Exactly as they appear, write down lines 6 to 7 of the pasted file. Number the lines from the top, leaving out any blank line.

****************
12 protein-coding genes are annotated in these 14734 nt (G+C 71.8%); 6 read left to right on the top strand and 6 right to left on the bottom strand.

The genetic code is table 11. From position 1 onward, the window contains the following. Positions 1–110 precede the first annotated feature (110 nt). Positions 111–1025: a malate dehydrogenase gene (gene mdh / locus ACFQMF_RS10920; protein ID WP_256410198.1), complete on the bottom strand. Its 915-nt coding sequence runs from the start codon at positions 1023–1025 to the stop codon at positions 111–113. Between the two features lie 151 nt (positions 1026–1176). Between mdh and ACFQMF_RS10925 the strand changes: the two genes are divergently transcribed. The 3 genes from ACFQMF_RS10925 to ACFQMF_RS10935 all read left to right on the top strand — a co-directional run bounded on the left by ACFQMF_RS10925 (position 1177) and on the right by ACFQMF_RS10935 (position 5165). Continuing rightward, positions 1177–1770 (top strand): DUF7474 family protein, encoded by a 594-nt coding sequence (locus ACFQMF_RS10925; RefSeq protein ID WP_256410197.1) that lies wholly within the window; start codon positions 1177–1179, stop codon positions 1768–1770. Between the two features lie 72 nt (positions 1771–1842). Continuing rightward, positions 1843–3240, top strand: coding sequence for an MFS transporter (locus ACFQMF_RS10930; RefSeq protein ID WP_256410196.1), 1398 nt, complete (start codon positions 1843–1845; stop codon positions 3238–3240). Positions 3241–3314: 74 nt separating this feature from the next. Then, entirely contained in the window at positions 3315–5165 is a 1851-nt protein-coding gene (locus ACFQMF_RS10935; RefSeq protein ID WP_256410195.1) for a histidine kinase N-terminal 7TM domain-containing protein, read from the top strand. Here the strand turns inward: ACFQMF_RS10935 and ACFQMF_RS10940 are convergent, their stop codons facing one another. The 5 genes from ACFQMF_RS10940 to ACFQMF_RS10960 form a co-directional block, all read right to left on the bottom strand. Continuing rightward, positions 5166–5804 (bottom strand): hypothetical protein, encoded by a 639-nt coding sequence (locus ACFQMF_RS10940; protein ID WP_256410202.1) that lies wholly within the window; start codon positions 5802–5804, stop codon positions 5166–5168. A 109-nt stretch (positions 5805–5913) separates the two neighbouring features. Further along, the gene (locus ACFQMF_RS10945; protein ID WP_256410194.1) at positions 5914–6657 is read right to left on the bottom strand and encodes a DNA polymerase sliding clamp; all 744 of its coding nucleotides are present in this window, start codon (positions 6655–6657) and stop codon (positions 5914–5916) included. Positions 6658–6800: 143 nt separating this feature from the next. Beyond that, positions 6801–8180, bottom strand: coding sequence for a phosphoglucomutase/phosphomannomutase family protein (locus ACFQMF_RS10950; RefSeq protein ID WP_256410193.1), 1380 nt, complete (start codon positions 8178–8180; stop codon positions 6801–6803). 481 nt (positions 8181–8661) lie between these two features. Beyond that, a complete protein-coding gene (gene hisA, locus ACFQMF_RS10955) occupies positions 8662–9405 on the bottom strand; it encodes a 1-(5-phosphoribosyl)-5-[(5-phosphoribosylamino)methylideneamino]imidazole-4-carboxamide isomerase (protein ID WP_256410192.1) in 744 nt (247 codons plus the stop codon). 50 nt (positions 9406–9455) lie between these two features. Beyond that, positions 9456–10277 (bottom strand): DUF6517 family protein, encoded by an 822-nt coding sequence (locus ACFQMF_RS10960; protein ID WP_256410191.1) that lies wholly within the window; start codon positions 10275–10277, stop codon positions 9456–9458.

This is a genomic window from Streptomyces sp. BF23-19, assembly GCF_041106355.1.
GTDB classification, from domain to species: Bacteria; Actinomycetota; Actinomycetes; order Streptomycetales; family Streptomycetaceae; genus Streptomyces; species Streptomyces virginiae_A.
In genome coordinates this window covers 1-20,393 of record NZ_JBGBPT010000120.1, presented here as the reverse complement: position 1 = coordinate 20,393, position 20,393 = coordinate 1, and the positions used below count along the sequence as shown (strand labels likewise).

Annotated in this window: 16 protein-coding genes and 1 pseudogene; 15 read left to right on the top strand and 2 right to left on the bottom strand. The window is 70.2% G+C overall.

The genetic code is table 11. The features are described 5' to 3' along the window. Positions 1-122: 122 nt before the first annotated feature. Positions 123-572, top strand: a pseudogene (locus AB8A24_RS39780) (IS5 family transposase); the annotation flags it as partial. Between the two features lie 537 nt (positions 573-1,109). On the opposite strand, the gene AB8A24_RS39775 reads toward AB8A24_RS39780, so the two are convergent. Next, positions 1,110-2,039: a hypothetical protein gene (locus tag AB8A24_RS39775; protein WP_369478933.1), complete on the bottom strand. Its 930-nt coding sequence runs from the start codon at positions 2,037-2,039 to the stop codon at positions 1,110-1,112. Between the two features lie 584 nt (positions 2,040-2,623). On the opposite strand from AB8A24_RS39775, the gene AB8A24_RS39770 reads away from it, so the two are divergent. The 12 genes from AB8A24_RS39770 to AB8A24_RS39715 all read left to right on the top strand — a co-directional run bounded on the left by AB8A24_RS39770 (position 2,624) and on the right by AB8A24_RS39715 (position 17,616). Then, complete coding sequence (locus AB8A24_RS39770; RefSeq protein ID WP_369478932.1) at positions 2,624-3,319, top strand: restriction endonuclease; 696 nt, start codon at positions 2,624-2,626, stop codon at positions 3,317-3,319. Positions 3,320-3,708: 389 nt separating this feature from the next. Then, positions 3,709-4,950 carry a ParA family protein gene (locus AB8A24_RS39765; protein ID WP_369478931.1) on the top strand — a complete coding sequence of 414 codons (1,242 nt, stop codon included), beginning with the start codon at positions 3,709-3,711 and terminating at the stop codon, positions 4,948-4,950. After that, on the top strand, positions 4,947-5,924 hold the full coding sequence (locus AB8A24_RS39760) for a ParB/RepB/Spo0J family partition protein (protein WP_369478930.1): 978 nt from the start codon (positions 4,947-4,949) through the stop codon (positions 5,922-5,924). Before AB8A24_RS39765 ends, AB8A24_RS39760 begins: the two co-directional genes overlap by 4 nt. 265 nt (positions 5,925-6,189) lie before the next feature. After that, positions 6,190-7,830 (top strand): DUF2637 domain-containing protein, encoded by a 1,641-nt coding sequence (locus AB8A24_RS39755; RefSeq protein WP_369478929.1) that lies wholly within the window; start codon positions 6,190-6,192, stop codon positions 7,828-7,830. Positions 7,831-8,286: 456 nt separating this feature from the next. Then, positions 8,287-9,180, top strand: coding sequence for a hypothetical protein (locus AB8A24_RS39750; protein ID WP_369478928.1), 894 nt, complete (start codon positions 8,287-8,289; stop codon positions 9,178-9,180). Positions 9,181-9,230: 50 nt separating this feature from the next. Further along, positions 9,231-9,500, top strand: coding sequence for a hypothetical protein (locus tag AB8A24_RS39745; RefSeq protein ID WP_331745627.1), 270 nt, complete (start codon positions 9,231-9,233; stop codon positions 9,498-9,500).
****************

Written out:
Annotated in this window: 16 protein-coding genes and 1 pseudogene; 15 read left to right on the top strand and 2 right to left on the bottom strand. The window is 70.2% G+C overall.

The genetic code is table 11. The features are described 5' to 3' along the window. Positions 1-122: 122 nt before the first annotated feature. Positions 123-572, top strand: a pseudogene (locus AB8A24_RS39780) (IS5 family transposase); the annotation flags it as partial. Between the two features lie 537 nt (positions 573-1,109). On the opposite strand, the gene AB8A24_RS39775 reads toward AB8A24_RS39780, so the two are convergent. Next, positions 1,110-2,039: a hypothetical protein gene (locus tag AB8A24_RS39775; protein WP_369478933.1), complete on the bottom strand. Its 930-nt coding sequence runs from the start codon at positions 2,037-2,039 to the stop codon at positions 1,110-1,112. Between the two features lie 584 nt (positions 2,040-2,623). On the opposite strand from AB8A24_RS39775, the gene AB8A24_RS39770 reads away from it, so the two are divergent. The 12 genes from AB8A24_RS39770 to AB8A24_RS39715 all read left to right on the top strand — a co-directional run bounded on the left by AB8A24_RS39770 (position 2,624) and on the right by AB8A24_RS39715 (position 17,616). Then, complete coding sequence (locus AB8A24_RS39770; RefSeq protein ID WP_369478932.1) at positions 2,624-3,319, top strand: restriction endonuclease; 696 nt, start codon at positions 2,624-2,626, stop codon at positions 3,317-3,319. Positions 3,320-3,708: 389 nt separating this feature from the next. Then, positions 3,709-4,950 carry a ParA family protein gene (locus AB8A24_RS39765; protein ID WP_369478931.1) on the top strand — a complete coding sequence of 414 codons (1,242 nt, stop codon included), beginning with the start codon at positions 3,709-3,711 and terminating at the stop codon, positions 4,948-4,950. After that, on the top strand, positions 4,947-5,924 hold the full coding sequence (locus AB8A24_RS39760) for a ParB/RepB/Spo0J family partition protein (protein WP_369478930.1): 978 nt from the start codon (positions 4,947-4,949) through the stop codon (positions 5,922-5,924). Before AB8A24_RS39765 ends, AB8A24_RS39760 begins: the two co-directional genes overlap by 4 nt. 265 nt (positions 5,925-6,189) lie before the next feature. After that, positions 6,190-7,830 (top strand): DUF2637 domain-containing protein, encoded by a 1,641-nt coding sequence (locus AB8A24_RS39755; RefSeq protein WP_369478929.1) that lies wholly within the window; start codon positions 6,190-6,192, stop codon positions 7,828-7,830. Positions 7,831-8,286: 456 nt separating this feature from the next. Then, positions 8,287-9,180, top strand: coding sequence for a hypothetical protein (locus AB8A24_RS39750; protein ID WP_369478928.1), 894 nt, complete (start codon positions 8,287-8,289; stop codon positions 9,178-9,180). Positions 9,181-9,230: 50 nt separating this feature from the next. Further along, positions 9,231-9,500, top strand: coding sequence for a hypothetical protein (locus tag AB8A24_RS39745; RefSeq protein ID WP_331745627.1), 270 nt, complete (start codon positions 9,231-9,233; stop codon positions 9,498-9,500).